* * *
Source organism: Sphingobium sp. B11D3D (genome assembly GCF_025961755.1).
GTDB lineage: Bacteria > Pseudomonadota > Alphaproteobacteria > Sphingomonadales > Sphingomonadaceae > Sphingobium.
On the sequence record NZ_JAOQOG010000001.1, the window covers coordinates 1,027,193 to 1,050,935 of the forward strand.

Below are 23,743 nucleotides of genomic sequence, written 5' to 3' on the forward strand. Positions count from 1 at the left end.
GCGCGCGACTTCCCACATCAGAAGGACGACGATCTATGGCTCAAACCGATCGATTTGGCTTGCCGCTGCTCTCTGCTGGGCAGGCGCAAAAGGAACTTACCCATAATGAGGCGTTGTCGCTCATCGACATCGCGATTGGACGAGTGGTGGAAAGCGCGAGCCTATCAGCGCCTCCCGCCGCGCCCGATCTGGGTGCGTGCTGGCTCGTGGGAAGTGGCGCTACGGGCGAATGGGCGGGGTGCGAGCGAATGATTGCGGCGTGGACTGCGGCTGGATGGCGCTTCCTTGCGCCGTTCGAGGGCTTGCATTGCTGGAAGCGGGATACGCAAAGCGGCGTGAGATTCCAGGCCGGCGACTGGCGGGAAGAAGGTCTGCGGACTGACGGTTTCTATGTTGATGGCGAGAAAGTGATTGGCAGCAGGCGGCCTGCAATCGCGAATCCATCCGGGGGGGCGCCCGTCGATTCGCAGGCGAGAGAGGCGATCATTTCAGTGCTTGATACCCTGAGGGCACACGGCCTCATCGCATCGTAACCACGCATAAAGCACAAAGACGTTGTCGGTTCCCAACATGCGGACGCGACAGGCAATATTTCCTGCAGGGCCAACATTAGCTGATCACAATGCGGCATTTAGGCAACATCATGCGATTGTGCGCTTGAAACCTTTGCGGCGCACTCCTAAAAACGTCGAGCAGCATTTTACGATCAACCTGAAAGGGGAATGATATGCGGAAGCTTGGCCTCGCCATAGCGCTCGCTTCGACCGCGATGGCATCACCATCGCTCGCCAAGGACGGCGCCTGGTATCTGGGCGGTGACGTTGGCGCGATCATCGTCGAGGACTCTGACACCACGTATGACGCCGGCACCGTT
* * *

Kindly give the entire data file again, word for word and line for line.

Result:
Source organism: Sphingobium sp. B11D3D (genome assembly GCF_025961755.1).
GTDB lineage: Bacteria > Pseudomonadota > Alphaproteobacteria > Sphingomonadales > Sphingomonadaceae > Sphingobium.
On the sequence record NZ_JAOQOG010000001.1, the window covers coordinates 1,027,193 to 1,050,935 of the forward strand.

Below are 23,743 nucleotides of genomic sequence, written 5' to 3' on the forward strand. Positions count from 1 at the left end.
GCGCGCGACTTCCCACATCAGAAGGACGACGATCTATGGCTCAAACCGATCGATTTGGCTTGCCGCTGCTCTCTGCTGGGCAGGCGCAAAAGGAACTTACCCATAATGAGGCGTTGTCGCTCATCGACATCGCGATTGGACGAGTGGTGGAAAGCGCGAGCCTATCAGCGCCTCCCGCCGCGCCCGATCTGGGTGCGTGCTGGCTCGTGGGAAGTGGCGCTACGGGCGAATGGGCGGGGTGCGAGCGAATGATTGCGGCGTGGACTGCGGCTGGATGGCGCTTCCTTGCGCCGTTCGAGGGCTTGCATTGCTGGAAGCGGGATACGCAAAGCGGCGTGAGATTCCAGGCCGGCGACTGGCGGGAAGAAGGTCTGCGGACTGACGGTTTCTATGTTGATGGCGAGAAAGTGATTGGCAGCAGGCGGCCTGCAATCGCGAATCCATCCGGGGGGGCGCCCGTCGATTCGCAGGCGAGAGAGGCGATCATTTCAGTGCTTGATACCCTGAGGGCACACGGCCTCATCGCATCGTAACCACGCATAAAGCACAAAGACGTTGTCGGTTCCCAACATGCGGACGCGACAGGCAATATTTCCTGCAGGGCCAACATTAGCTGATCACAATGCGGCATTTAGGCAACATCATGCGATTGTGCGCTTGAAACCTTTGCGGCGCACTCCTAAAAACGTCGAGCAGCATTTTACGATCAACCTGAAAGGGGAATGATATGCGGAAGCTTGGCCTCGCCATAGCGCTCGCTTCGACCGCGATGGCATCACCATCGCTCGCCAAGGACGGCGCCTGGTATCTGGGCGGTGACGTTGGCGCGATCATCGTCGAGGACTCTGACACCACGTATGACGCCGGCACCGTT